RBA: Falling inflation rates, ABS jobless data signals budget surplus

Treasury officials have indicated that Australia’s economy is currently moving in the right direction, raising the possibility of a future budget surplus.

Appearing at a Senate estimates hearing on Tuesday, Treasury Secretary Steven Kennedy said inflation was on track to fall to 2.75 per cent next year with “no evidence of a wage-price spiral” and “no evidence of a change in inflation expectations.”

This came after the RBA announced its revised inflation forecast last week, which pointed to a drop in inflation to 3.3 per cent by June 2024, lower than the predicted 3.9 per cent.

“The 2023 mid-year economic and fiscal outlook released in December continued to show welcome improvements in the near-term fiscal outlook,” Dr Kennedy said.

“A small deficit of $1.1 billion is now forecast for 23-24 – an improvement of $12.8bn compared to budget. In total, over the forward estimates the underlying cash balance has improved by $39.5bn.

“Given iron ore and metallurgical coal prices have remained above (what was) assumed by the MYEFO glide path. There are further upside risks to tax receipts.”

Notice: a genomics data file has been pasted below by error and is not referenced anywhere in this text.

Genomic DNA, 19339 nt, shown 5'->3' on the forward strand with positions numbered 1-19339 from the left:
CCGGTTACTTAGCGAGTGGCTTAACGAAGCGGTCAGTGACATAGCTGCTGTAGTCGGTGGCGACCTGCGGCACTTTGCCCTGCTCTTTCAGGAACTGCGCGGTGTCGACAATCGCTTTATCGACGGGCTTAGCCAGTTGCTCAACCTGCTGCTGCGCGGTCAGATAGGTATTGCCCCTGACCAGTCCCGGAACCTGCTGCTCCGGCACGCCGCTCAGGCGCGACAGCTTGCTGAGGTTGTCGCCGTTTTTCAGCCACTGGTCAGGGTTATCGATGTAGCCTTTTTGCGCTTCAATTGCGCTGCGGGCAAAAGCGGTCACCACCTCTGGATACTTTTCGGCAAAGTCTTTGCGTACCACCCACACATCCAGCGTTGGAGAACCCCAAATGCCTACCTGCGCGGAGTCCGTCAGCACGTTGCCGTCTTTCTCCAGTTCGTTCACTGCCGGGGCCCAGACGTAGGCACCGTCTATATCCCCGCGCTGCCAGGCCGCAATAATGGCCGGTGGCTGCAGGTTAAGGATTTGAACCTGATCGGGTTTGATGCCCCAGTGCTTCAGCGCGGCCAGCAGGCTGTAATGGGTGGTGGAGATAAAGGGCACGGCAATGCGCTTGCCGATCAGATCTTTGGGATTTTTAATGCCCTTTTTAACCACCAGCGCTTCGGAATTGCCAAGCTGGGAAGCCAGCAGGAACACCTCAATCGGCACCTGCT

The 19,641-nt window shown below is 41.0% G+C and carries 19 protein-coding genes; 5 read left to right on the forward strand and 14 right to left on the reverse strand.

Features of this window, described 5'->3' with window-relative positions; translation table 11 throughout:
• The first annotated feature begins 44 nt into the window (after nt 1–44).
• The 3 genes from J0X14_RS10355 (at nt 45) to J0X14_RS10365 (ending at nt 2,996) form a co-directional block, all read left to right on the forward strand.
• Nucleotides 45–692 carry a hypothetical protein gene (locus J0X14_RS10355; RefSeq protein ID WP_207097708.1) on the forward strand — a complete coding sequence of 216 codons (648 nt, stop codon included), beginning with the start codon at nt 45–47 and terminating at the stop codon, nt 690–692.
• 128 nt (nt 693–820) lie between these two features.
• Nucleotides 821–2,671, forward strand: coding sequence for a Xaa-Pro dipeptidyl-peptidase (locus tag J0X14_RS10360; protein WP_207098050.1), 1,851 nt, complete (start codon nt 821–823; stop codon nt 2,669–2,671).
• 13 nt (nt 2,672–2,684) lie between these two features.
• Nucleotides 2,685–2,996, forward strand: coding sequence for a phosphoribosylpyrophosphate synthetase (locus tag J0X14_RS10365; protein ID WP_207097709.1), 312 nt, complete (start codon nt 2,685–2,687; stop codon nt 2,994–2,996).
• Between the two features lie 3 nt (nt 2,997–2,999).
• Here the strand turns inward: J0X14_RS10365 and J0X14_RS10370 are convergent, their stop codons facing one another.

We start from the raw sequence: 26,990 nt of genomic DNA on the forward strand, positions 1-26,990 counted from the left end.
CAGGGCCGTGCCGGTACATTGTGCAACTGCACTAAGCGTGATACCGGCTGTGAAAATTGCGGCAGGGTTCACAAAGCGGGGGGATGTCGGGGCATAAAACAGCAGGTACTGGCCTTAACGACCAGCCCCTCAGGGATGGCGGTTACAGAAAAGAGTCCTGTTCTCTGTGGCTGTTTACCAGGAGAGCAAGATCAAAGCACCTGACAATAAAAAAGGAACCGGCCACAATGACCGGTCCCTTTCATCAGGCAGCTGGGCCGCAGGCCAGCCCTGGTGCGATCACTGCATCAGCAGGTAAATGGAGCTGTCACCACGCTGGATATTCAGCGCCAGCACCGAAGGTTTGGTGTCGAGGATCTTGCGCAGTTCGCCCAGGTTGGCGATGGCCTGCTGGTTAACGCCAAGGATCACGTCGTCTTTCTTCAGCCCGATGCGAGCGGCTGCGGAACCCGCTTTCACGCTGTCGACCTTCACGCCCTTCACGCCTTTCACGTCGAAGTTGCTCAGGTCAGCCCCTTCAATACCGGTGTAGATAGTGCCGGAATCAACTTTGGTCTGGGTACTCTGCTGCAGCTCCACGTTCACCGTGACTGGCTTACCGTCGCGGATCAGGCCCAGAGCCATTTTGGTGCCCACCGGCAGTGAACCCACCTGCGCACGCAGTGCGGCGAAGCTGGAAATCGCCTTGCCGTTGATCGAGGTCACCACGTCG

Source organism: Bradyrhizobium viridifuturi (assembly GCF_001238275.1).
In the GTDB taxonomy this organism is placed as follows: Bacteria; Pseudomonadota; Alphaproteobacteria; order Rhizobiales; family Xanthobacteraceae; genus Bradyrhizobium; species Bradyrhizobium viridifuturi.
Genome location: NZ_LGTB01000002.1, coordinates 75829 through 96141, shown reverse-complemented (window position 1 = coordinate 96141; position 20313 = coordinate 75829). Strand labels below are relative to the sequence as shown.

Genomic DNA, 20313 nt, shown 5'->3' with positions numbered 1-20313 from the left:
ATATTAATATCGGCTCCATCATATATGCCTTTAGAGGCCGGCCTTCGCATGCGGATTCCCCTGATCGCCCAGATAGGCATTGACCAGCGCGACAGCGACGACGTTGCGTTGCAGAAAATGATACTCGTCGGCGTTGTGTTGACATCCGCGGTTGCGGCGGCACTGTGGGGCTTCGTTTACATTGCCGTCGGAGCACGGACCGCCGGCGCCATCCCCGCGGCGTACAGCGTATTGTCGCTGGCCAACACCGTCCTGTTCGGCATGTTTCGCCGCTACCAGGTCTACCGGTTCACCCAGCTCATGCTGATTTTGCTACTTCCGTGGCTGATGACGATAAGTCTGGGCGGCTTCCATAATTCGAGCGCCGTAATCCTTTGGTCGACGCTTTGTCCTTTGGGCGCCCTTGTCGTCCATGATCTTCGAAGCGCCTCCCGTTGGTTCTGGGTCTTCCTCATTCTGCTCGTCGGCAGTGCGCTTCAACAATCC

Dr Kennedy said the falling inflation rate raised a “historic” opportunity to hold Australia’s unemployment rate below 4 per cent on an ongoing basis.

According to the most recent data from the Australian Bureau of Statistics (ABS), the seasonally adjusted unemployment rate sat at 3.9 per cent in December.

“It looks to me that we could hold this unemployment rate at lower levels than we’ve seen for many decades,” Dr Kennedy said.

“Such an outcome would be life-changing for many disadvantaged Australians.”

Asked about the government’s incoming stage 3 income tax cuts, due to come into effect on July 1, Dr Kennedy said the department had been considering cost-of-relief measures since 2022 and said the changes were the most “appropriate” way to provide relief without stoking inflation.

He repeated that officials had not been specifically tasked by Treasurer Jim Chalmers to look at the already legislated tax changes.

“Unanticipated cost of living increases associated with the rapid rise in inflation and rising interest rates have disproportionately impacted low and middle income household households who have less capacity to absorb rising prices,” Dr Kennedy said.

“Our advice recommended that redesigning the stage the tax cuts was the most appropriate way of providing relief to households affected by cost of living pressures.”
When asked about negative gearing and its impact on the housing supply, Dr Kennedy confirmed there had been no changes to investment property taxes and said it was a “constant struggle” to keep housing costs and rents affordable in large cities.

“The main driver of house prices at the moment are the balances of supply and demand,” he said.

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